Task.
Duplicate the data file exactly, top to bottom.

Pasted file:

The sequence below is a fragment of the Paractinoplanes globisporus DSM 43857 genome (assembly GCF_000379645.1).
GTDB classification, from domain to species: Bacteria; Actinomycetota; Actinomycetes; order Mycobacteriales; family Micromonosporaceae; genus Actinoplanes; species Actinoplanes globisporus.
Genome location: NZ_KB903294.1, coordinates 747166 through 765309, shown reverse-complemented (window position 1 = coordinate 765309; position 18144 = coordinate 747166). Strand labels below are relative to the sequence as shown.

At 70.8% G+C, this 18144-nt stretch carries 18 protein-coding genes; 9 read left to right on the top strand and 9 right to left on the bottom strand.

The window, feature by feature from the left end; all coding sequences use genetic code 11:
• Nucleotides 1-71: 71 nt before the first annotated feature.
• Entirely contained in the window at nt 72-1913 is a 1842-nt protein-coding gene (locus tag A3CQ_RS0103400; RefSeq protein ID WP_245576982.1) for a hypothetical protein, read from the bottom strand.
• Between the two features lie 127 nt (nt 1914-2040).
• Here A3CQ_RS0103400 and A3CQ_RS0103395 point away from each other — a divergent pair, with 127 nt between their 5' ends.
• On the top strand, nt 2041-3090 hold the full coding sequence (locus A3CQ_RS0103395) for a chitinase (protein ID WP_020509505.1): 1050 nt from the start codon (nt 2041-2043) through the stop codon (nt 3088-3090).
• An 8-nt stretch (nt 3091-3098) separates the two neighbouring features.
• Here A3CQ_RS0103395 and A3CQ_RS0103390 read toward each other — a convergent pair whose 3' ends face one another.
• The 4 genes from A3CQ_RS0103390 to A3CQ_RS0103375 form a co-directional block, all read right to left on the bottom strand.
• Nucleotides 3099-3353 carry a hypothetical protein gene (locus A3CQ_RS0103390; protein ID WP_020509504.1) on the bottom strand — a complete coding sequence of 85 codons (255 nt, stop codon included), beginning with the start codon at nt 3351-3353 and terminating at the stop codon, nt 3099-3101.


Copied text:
The sequence below is a fragment of the Paractinoplanes globisporus DSM 43857 genome (assembly GCF_000379645.1).
GTDB classification, from domain to species: Bacteria; Actinomycetota; Actinomycetes; order Mycobacteriales; family Micromonosporaceae; genus Actinoplanes; species Actinoplanes globisporus.
Genome location: NZ_KB903294.1, coordinates 747166 through 765309, shown reverse-complemented (window position 1 = coordinate 765309; position 18144 = coordinate 747166). Strand labels below are relative to the sequence as shown.

At 70.8% G+C, this 18144-nt stretch carries 18 protein-coding genes; 9 read left to right on the top strand and 9 right to left on the bottom strand.

The window, feature by feature from the left end; all coding sequences use genetic code 11:
• Nucleotides 1-71: 71 nt before the first annotated feature.
• Entirely contained in the window at nt 72-1913 is a 1842-nt protein-coding gene (locus tag A3CQ_RS0103400; RefSeq protein ID WP_245576982.1) for a hypothetical protein, read from the bottom strand.
• Between the two features lie 127 nt (nt 1914-2040).
• Here A3CQ_RS0103400 and A3CQ_RS0103395 point away from each other — a divergent pair, with 127 nt between their 5' ends.
• On the top strand, nt 2041-3090 hold the full coding sequence (locus A3CQ_RS0103395) for a chitinase (protein ID WP_020509505.1): 1050 nt from the start codon (nt 2041-2043) through the stop codon (nt 3088-3090).
• An 8-nt stretch (nt 3091-3098) separates the two neighbouring features.
• Here A3CQ_RS0103395 and A3CQ_RS0103390 read toward each other — a convergent pair whose 3' ends face one another.
• The 4 genes from A3CQ_RS0103390 to A3CQ_RS0103375 form a co-directional block, all read right to left on the bottom strand.
• Nucleotides 3099-3353 carry a hypothetical protein gene (locus A3CQ_RS0103390; protein ID WP_020509504.1) on the bottom strand — a complete coding sequence of 85 codons (255 nt, stop codon included), beginning with the start codon at nt 3351-3353 and terminating at the stop codon, nt 3099-3101.